Generally, employers need the consent of employees before they can lawfully monitor communications at work e.g. email, internet use, telephone conversations. To listen to your employees’ telephone calls without their consent is likely to be a breach of data protection legislation.

This is because monitoring is seen to be intrusive and employees have a right to expect certain levels of privacy, even at work.

Covert monitoring is not often advisable unless there is a clear identifiable reason and openness may jeopardise the prevention or detection of malpractice. It is not likely to be justifiable in these circumstances.

To be able to treat personal calls as a disciplinary issue, the employer must first set out their rules on the subject. It is important, that when an employer wants to take action against an employee for breaking rules, that the employer can evidence that the employee knew about the rule, and knew that his action would constitute a breach of the rule. This is to avoid the opportunity for the employee to plead ignorance – that he had no idea that what he was doing would be considered unacceptable. Therefore you need to clearly state that personal calls on company telephones are not permitted.

In order to be reasonable, employees must also be told that their calls will be monitored in order to ensure that rules are not being broken. This is best done in a formal manner and in writing to avoid any confusion or claims by the employees that they had not been made aware of your intention.

The formal method can be done in a couple of ways. One is by including a clause in employees’ contracts of employment which states that certain communications undertaken by the employee during the course of their work will be monitored.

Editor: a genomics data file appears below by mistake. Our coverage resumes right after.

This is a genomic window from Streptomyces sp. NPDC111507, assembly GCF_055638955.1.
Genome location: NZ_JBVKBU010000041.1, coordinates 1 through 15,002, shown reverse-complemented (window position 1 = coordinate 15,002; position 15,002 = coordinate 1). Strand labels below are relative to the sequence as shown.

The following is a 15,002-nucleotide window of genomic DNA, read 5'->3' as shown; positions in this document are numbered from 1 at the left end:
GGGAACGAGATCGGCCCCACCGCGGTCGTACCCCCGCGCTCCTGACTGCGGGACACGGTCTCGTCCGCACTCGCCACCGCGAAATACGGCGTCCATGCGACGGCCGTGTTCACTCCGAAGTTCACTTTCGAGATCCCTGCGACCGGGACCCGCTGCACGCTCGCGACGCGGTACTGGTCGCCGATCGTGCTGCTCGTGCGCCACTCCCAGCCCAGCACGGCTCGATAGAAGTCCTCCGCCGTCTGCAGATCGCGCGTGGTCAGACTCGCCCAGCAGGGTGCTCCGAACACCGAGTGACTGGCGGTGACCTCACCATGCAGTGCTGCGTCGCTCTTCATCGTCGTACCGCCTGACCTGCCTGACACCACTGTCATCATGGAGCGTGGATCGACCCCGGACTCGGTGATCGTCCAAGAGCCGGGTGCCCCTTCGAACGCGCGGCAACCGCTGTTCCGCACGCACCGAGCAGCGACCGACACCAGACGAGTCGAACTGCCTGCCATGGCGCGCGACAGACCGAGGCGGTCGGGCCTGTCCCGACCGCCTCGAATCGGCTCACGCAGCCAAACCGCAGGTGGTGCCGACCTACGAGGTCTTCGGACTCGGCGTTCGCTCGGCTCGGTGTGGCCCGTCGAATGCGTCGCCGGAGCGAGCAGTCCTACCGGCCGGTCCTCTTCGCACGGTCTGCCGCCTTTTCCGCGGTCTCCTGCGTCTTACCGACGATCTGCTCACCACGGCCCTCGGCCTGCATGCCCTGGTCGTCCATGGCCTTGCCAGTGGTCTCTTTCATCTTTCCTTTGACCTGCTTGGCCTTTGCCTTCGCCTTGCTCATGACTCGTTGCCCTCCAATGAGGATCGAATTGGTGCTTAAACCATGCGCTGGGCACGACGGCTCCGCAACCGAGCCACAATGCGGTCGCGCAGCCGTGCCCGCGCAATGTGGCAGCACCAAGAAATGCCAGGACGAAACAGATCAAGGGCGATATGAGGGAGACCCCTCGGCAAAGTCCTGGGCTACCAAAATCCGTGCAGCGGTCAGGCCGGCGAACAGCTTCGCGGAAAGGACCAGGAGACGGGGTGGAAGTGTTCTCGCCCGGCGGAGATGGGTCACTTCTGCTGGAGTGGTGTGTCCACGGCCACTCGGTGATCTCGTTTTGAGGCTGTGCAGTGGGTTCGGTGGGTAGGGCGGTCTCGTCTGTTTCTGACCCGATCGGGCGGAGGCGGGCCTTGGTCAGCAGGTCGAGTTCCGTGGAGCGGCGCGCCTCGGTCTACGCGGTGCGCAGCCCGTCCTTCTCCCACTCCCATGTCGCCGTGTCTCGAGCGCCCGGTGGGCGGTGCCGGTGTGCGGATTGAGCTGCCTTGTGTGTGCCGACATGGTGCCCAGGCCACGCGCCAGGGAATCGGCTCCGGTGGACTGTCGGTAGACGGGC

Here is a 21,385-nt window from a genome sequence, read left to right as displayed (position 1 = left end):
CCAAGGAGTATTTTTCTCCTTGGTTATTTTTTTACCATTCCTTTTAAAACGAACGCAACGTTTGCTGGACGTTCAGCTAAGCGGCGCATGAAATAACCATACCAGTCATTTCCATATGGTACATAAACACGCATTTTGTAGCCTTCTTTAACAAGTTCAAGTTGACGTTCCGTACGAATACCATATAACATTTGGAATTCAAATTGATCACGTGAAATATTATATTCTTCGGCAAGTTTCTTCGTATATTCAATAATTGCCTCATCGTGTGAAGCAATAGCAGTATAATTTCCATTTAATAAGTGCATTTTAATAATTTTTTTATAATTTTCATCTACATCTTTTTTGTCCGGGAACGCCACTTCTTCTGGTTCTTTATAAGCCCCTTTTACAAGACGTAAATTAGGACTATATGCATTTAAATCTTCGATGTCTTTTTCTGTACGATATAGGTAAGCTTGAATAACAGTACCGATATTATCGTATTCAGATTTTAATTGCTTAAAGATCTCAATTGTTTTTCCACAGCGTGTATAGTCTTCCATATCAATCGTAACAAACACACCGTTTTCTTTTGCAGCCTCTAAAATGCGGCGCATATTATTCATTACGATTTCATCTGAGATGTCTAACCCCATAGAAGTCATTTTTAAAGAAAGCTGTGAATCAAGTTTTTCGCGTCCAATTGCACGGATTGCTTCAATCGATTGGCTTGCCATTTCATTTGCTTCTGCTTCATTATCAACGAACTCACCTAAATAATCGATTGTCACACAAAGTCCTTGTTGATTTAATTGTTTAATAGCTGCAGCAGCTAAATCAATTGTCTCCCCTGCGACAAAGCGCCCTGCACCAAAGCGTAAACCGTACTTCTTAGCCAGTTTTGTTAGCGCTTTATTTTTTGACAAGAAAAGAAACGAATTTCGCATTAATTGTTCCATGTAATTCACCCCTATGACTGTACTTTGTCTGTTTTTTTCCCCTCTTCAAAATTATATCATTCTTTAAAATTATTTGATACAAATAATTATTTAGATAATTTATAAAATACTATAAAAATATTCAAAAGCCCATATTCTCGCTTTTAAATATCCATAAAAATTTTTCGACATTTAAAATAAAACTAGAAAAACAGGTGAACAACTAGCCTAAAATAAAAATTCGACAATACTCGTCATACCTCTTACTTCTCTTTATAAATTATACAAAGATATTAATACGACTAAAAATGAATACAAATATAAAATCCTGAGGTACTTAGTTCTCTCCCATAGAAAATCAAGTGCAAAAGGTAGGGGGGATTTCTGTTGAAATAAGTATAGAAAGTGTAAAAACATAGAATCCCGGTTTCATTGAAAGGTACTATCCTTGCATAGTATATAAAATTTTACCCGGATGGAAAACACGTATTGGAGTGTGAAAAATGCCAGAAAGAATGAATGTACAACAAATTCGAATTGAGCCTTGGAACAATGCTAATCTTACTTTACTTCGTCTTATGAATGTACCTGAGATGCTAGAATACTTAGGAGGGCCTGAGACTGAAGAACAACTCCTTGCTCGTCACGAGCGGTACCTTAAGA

Another method is to implement a broad communications policy, for example, that sets out the company’s general intentions and expectations around all methods of communication. This could then include your expected standards of behaviour in relation to the use of telephones, internet etc and inform the employee that, should their behaviour breach your rules, there will be consequences. You would then bring to their attention that, in order to ascertain whether staff are keeping to the rules, you will monitor their usage. The breadth of the monitoring should be made clear in the policy but it is within reasonableness that you say all calls will be recorded and all inboxes will be continually monitored. In rare circumstances when staff need to make a private call and cannot use their mobile phone, you could include provision that you will find them an unrecorded line to use.

Where it is clear that employees are breaking the rules – rules that they were aware of – then disciplinary procedures should be followed.

For further clarification on the issue then contact the Peninsula Advice Service on 0844 892 2772.